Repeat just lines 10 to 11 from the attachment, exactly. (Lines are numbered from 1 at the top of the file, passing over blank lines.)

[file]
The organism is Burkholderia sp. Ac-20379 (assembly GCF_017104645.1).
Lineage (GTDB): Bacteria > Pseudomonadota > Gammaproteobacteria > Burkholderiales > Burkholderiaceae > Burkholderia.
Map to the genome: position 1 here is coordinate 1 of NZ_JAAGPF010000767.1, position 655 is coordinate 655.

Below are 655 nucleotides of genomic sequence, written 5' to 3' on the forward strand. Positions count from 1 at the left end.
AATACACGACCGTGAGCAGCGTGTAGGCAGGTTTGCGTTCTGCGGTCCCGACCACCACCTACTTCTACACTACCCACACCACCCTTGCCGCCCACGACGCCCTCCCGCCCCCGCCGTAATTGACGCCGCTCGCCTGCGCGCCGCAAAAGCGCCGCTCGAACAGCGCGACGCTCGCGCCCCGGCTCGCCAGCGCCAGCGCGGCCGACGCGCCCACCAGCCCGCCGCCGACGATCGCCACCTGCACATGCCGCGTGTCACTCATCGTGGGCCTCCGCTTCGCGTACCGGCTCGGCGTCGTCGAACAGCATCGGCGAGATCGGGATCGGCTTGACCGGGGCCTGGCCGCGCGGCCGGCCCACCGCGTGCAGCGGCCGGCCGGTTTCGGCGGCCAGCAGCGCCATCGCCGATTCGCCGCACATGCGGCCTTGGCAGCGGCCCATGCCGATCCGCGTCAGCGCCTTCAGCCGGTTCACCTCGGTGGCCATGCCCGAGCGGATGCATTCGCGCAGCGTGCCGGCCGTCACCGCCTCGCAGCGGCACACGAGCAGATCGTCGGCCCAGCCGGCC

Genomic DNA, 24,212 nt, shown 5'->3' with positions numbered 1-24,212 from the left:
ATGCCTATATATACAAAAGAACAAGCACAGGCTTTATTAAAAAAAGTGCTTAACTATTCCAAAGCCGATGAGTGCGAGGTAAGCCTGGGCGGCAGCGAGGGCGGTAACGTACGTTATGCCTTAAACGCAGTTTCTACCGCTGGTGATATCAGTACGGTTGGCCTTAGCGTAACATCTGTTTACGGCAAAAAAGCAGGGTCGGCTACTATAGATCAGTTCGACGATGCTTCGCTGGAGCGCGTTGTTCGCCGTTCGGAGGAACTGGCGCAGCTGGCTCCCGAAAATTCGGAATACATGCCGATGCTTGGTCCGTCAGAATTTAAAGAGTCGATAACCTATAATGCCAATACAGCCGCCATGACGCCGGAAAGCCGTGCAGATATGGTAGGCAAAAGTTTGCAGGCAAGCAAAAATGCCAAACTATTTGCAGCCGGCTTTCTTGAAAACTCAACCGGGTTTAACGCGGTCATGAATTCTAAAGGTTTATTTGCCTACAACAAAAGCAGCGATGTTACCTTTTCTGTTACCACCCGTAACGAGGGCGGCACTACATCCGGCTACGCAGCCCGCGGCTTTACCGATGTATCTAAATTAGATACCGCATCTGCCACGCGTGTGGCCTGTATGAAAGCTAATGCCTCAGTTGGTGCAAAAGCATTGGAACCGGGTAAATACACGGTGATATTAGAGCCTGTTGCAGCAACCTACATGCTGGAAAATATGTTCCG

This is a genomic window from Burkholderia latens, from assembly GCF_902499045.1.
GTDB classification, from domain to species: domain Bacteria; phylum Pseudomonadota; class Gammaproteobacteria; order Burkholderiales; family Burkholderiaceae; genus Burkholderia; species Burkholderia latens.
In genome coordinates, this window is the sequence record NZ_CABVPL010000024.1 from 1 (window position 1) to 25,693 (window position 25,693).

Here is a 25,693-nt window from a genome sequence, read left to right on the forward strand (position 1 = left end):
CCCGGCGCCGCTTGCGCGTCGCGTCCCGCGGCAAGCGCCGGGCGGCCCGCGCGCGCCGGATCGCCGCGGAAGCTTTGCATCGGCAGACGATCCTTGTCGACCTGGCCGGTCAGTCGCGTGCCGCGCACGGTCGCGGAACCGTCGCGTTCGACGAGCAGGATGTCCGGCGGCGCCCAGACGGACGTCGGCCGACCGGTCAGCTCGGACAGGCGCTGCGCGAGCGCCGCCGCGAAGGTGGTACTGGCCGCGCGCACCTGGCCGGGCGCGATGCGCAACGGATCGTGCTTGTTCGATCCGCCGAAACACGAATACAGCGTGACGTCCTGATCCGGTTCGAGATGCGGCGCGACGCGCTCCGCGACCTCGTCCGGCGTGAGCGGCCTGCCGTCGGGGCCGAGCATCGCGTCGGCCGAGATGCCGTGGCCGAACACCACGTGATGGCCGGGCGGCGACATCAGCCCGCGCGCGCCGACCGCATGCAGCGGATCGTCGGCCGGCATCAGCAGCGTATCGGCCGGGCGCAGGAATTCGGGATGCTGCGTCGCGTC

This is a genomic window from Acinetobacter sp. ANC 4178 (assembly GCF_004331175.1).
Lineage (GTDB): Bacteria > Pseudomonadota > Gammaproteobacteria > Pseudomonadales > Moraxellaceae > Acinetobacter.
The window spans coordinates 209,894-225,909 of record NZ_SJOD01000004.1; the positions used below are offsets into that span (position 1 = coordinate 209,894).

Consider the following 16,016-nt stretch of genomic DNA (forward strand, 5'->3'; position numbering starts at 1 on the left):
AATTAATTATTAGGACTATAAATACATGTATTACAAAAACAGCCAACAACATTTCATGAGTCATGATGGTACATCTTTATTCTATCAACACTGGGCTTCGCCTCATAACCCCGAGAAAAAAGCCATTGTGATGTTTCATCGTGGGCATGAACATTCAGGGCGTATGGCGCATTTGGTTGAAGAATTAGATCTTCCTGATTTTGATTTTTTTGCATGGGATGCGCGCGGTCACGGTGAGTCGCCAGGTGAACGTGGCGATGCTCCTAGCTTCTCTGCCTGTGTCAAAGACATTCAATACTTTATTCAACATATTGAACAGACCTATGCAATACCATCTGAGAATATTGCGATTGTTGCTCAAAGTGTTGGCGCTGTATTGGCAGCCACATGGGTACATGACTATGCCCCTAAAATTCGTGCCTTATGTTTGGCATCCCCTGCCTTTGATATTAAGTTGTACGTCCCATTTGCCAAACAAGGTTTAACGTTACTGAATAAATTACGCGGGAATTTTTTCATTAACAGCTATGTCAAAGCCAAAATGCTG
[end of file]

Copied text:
In genome coordinates, this window is the sequence record NZ_CABVPL010000024.1 from 1 (window position 1) to 25,693 (window position 25,693).

Here is a 25,693-nt window from a genome sequence, read left to right on the forward strand (position 1 = left end):